Again, this is an area where Collins feels Gonzaga already has helped him. "I got really athletic going into my senior year of high school, but before that I was tripping over my feet all the time and was really clumsy," he said. "But even when I got here in the summer, I wasn't moving my feet all that well. I owe the coaches for that, they pushed me every single day to move my feet and guard the perimeter like that. It's not natural to me, I had to work on it a lot."
Offensively, Collins' versatility is tantalizing. For one, he's a good screen setter who has shown the ability to score in pick-and-roll settings where he dives to the rim:
Collins is ninth in the country in efficiency as a pick-and-roller among the 187 players in the country with at least 40 attempts in that situation. Part of the reason for that is his ability to hit pick-and-pop three-pointers:
Collins isn't a completely comfortable shooter just yet, but he has hit ten of his 21 attempts from beyond the arc this season, and could develop into a legitimate floor-stretching option. In the post, the seven-footer is already an elite weapon against weaker defenders, ranking first in the country among the 273 college players with at least 80 post-up attempts in efficiency at a remarkable 1.12 points per possession:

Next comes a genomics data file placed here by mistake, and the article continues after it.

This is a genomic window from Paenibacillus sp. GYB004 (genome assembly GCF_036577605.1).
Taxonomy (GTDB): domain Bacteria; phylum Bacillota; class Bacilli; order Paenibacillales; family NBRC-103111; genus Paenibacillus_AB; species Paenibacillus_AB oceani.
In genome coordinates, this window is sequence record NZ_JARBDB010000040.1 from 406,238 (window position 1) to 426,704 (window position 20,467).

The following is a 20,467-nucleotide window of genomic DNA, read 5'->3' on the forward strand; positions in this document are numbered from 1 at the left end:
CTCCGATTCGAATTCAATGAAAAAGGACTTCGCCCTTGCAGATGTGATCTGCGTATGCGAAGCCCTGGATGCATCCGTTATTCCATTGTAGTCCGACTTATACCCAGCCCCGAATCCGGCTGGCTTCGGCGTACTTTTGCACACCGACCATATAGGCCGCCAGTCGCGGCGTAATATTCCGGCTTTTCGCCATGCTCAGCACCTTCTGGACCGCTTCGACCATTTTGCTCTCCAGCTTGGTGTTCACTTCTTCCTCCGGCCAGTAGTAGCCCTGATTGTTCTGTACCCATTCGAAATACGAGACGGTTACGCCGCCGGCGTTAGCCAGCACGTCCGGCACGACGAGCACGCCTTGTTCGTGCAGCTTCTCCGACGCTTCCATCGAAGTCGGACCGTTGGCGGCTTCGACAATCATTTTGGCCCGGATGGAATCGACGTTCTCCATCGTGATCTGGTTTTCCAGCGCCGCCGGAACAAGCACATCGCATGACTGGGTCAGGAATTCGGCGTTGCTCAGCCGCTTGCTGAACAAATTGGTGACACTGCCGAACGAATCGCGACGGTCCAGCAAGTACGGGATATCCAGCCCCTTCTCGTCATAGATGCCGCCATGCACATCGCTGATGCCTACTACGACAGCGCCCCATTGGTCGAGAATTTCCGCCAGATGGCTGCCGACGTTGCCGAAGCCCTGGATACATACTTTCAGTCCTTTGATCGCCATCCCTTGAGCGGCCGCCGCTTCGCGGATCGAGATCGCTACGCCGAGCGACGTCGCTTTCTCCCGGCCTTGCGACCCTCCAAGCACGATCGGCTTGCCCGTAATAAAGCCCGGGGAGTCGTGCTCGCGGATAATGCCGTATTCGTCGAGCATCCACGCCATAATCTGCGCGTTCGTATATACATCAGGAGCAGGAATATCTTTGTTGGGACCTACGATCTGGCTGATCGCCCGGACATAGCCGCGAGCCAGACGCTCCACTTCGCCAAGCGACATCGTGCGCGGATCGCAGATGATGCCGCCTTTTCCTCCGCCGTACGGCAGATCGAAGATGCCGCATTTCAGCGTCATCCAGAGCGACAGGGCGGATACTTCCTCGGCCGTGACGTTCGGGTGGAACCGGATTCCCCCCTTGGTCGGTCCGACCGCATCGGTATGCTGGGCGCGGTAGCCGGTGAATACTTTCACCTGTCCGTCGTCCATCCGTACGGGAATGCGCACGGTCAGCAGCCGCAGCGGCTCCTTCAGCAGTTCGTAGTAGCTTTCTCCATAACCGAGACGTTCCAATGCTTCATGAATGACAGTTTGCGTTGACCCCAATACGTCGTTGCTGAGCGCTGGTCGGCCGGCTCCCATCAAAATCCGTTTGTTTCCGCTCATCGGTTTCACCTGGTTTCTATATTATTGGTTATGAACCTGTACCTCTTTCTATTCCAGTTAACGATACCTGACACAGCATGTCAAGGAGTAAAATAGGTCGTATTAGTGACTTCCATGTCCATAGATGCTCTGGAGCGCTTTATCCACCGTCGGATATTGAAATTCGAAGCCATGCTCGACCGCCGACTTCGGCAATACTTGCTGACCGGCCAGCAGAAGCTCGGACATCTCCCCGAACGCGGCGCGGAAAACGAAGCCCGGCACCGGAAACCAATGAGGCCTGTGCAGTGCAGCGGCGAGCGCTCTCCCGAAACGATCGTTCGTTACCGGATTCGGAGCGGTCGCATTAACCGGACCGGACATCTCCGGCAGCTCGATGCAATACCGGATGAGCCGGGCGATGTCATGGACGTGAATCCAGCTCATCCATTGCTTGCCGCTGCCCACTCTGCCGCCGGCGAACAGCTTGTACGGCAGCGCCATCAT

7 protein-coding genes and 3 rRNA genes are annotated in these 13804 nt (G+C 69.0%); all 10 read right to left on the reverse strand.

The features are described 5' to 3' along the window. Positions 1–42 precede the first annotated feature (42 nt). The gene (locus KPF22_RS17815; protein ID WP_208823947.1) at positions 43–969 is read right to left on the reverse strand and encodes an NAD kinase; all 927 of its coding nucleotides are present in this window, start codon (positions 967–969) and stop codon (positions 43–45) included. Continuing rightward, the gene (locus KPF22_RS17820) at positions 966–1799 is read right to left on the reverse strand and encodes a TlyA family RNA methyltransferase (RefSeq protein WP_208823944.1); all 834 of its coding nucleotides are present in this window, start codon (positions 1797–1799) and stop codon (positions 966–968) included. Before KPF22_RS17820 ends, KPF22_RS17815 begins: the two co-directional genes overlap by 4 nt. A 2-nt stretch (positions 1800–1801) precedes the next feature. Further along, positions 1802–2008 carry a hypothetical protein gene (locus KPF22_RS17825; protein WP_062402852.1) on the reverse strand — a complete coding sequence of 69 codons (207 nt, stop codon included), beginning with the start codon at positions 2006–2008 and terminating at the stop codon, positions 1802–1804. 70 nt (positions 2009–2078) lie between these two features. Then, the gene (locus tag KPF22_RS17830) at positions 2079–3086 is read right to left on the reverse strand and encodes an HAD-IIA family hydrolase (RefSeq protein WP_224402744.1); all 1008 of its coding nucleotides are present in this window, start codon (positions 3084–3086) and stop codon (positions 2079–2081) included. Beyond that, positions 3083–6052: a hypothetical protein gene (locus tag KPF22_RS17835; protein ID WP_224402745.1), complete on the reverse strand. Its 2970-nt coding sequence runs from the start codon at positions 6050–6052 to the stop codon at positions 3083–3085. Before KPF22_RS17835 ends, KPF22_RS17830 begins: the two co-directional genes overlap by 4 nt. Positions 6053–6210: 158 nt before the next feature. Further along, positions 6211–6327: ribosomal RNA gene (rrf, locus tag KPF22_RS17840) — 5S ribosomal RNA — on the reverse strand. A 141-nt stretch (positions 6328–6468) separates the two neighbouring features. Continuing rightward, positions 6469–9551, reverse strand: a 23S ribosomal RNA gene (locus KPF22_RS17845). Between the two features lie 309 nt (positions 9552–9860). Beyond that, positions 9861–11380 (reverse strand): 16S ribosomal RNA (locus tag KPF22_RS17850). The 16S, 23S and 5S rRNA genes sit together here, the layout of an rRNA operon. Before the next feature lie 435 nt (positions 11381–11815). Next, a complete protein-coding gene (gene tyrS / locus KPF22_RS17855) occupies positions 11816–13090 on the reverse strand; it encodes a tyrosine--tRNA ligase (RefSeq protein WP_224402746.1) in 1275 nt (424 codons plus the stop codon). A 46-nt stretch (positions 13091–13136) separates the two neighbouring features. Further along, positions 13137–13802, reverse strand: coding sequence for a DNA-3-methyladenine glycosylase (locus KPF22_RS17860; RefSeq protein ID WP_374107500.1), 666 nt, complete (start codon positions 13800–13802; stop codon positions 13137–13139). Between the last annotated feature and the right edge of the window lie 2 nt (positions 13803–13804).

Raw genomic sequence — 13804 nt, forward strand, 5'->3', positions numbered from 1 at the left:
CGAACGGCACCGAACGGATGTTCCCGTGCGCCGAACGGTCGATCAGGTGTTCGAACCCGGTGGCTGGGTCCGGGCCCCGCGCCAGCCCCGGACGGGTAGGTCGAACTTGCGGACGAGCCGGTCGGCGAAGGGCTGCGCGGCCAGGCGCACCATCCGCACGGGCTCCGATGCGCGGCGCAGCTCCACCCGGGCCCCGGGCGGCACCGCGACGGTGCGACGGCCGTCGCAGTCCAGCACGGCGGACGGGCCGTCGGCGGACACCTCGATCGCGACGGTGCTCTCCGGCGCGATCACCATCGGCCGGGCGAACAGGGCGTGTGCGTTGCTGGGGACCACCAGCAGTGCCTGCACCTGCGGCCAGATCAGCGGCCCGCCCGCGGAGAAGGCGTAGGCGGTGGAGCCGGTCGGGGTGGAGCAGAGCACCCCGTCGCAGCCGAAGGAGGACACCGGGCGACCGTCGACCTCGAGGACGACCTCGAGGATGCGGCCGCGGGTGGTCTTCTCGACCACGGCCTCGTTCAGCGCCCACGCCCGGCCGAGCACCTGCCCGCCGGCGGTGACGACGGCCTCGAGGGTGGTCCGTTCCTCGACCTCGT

At the NBA level, Collins' unique combination of skills could make it extremely difficult for opposing defenses to utilize the switch-everything strategy that's currently en vogue. He still has a lot of work to do on both his body and game, however, and franchises should be careful not to overreact to his performance against South Carolina—a team that plays two bigs, both of whom are shorter than Collins.
Moreover, Collins is helped by his relatively limited role. With the Zags, he doesn't have to make many passing reads, which won't be the case in the NBA. As previously mentioned, fouling is a major issue. And at times during the NCAA tournament, particularly against Xavier, Collins looked sped up and uncomfortable against stronger, tougher players. Overall, his game is still very rudimentary—something you'd expect for a player who hasn't amassed a large amount of high-level game experience as a high-schooler or at Gonzaga, where he has averaged just 17.3 minutes per game. The national title game will be a major test for him, given that North Carolina has three different big men who will try to push Collins around.
Still, Collins already has helped his professional prospects. NBA scouts who chatted with VICE Sports on Sunday evening following his breakout against South Carolina said that it would be difficult to see Collins falling outside of first 20 picks in the draft. Given the lack of big men who are considered top-ten prospects, it wouldn't be totally out of the question to see Collins selected there if he performs well in pre-draft evaluations.
Even before Saturday night, the feeling at the Final Four was that Collins would likely at least test the NBA waters. Given what he did against South Carolina—and what he could do tonight—it seems even more likely that this late-blooming prospect will try his draft luck sooner rather than later.
Want to read more stories like this from VICE Sports? Subscribe to our daily newsletter.